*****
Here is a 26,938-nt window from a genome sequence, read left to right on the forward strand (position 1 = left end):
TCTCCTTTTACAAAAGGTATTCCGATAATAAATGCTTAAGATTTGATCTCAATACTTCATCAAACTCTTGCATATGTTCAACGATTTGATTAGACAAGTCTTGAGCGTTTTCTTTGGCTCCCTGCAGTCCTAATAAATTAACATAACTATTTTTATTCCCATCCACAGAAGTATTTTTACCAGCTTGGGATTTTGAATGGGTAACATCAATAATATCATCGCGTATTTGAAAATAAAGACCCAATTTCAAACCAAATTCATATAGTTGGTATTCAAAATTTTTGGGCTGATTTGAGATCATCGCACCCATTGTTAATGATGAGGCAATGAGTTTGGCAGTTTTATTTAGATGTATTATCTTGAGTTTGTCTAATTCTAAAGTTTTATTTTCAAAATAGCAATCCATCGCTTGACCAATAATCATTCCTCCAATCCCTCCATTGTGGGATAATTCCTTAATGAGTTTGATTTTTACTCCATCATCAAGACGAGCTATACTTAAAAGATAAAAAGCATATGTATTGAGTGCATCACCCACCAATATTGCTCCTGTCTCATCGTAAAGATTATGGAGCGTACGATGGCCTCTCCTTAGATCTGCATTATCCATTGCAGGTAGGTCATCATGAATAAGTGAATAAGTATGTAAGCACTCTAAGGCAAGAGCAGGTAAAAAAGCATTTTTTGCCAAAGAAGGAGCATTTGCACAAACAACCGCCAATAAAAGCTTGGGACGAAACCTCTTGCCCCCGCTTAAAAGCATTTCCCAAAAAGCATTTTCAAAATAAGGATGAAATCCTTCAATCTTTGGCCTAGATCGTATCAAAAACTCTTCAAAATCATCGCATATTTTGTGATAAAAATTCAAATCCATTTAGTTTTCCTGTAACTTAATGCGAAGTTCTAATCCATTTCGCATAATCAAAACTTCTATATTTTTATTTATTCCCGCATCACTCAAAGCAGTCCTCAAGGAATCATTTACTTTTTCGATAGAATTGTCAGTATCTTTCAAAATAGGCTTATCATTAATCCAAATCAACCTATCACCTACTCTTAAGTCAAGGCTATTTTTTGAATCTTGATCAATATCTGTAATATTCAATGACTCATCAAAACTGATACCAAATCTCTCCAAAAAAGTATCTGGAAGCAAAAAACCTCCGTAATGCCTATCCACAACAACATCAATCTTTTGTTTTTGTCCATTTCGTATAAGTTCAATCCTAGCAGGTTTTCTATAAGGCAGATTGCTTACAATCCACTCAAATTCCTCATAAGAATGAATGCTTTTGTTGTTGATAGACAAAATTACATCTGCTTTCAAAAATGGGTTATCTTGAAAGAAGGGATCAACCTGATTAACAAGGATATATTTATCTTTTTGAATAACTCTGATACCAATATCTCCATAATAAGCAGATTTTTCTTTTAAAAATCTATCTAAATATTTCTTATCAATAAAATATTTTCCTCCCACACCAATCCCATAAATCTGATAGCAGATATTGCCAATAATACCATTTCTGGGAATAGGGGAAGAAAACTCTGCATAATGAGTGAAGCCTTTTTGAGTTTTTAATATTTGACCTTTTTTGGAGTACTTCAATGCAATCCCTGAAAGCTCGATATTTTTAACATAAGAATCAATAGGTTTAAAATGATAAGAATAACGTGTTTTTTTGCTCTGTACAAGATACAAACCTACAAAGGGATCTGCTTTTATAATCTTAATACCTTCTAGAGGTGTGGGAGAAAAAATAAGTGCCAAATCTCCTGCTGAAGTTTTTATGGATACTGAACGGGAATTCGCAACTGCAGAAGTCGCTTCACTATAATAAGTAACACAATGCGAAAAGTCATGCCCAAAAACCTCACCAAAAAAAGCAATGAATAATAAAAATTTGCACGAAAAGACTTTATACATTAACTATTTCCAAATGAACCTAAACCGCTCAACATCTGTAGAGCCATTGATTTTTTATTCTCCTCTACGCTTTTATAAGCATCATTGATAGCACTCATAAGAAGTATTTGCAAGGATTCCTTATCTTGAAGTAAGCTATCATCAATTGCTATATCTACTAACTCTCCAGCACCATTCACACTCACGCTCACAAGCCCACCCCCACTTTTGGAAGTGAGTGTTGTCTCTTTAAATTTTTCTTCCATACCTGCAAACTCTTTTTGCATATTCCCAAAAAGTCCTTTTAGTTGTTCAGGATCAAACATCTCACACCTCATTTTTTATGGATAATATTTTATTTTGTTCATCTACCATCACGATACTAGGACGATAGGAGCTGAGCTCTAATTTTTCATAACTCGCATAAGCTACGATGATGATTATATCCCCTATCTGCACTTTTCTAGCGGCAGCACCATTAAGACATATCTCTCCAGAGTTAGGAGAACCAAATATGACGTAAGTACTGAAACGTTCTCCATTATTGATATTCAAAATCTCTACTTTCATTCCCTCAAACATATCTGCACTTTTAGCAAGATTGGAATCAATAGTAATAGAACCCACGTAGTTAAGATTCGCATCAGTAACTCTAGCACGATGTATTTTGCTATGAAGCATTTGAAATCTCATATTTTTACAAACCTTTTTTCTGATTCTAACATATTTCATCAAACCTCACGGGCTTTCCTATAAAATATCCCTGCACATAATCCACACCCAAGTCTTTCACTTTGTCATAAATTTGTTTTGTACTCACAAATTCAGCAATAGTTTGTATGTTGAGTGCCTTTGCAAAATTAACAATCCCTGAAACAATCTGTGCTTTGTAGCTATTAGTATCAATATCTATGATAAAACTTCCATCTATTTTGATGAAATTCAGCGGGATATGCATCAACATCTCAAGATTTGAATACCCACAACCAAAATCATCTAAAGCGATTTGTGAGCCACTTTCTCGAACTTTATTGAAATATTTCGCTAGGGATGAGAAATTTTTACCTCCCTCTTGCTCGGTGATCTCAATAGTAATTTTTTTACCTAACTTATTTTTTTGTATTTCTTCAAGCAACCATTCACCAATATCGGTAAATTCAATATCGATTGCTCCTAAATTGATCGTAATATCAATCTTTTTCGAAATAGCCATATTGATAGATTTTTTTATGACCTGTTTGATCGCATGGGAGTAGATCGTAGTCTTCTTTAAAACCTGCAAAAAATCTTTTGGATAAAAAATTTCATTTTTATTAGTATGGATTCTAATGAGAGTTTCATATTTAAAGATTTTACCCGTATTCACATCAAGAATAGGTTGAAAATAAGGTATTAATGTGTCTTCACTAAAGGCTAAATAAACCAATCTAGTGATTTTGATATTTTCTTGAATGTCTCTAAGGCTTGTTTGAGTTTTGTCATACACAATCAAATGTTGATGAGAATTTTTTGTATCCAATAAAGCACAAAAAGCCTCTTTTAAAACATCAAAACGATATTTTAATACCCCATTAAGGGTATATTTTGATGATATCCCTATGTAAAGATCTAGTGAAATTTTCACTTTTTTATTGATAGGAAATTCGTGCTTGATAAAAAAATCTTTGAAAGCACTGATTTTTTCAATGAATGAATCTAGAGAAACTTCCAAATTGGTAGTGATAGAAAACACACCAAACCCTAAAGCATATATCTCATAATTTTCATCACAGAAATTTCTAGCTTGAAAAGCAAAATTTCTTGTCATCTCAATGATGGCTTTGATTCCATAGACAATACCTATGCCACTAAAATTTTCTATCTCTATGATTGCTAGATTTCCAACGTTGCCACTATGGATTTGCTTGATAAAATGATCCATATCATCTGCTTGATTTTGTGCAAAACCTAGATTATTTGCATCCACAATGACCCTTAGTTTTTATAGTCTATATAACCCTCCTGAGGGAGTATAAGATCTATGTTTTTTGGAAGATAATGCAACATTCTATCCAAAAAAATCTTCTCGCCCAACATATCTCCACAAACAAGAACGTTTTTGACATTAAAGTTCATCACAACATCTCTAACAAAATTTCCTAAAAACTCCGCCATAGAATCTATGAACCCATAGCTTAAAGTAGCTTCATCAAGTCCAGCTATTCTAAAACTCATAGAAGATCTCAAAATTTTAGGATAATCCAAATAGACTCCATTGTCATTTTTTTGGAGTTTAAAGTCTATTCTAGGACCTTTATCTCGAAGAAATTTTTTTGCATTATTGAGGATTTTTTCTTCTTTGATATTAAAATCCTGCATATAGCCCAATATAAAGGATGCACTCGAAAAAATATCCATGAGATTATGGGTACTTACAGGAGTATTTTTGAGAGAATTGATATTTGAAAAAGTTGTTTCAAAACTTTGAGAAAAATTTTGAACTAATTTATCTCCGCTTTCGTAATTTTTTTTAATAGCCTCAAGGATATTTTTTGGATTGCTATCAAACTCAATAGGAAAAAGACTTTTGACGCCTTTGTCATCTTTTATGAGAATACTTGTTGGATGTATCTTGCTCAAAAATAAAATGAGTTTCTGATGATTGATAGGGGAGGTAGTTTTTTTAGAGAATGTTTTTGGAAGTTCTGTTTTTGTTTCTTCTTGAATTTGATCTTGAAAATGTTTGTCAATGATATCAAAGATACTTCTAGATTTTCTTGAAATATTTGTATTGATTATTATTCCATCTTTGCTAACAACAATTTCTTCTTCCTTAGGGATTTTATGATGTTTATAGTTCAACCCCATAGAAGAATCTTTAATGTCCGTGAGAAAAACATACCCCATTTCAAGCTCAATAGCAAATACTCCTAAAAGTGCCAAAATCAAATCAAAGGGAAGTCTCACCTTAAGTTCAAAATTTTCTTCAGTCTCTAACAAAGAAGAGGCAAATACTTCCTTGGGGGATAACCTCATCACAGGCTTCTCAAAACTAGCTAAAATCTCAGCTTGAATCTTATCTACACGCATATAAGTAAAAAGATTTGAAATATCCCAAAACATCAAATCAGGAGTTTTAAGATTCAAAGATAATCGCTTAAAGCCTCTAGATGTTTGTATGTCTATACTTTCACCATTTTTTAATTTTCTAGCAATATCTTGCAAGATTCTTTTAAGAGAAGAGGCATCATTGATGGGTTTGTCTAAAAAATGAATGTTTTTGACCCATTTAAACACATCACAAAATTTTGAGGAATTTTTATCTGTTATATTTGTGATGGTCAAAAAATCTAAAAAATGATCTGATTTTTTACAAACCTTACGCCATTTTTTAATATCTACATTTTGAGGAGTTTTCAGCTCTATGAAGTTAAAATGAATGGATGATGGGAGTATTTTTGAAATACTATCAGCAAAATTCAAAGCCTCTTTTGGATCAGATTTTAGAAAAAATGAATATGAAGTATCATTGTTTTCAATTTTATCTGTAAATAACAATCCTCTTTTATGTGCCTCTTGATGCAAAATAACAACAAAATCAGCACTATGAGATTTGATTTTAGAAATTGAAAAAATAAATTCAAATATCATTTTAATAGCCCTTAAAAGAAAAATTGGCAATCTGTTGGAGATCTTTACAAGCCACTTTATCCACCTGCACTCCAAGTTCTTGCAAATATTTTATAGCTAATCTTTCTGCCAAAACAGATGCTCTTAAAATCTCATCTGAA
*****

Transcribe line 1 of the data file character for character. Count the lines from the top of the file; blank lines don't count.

Here is a 26,938-nt window from a genome sequence, read left to right on the forward strand (position 1 = left end):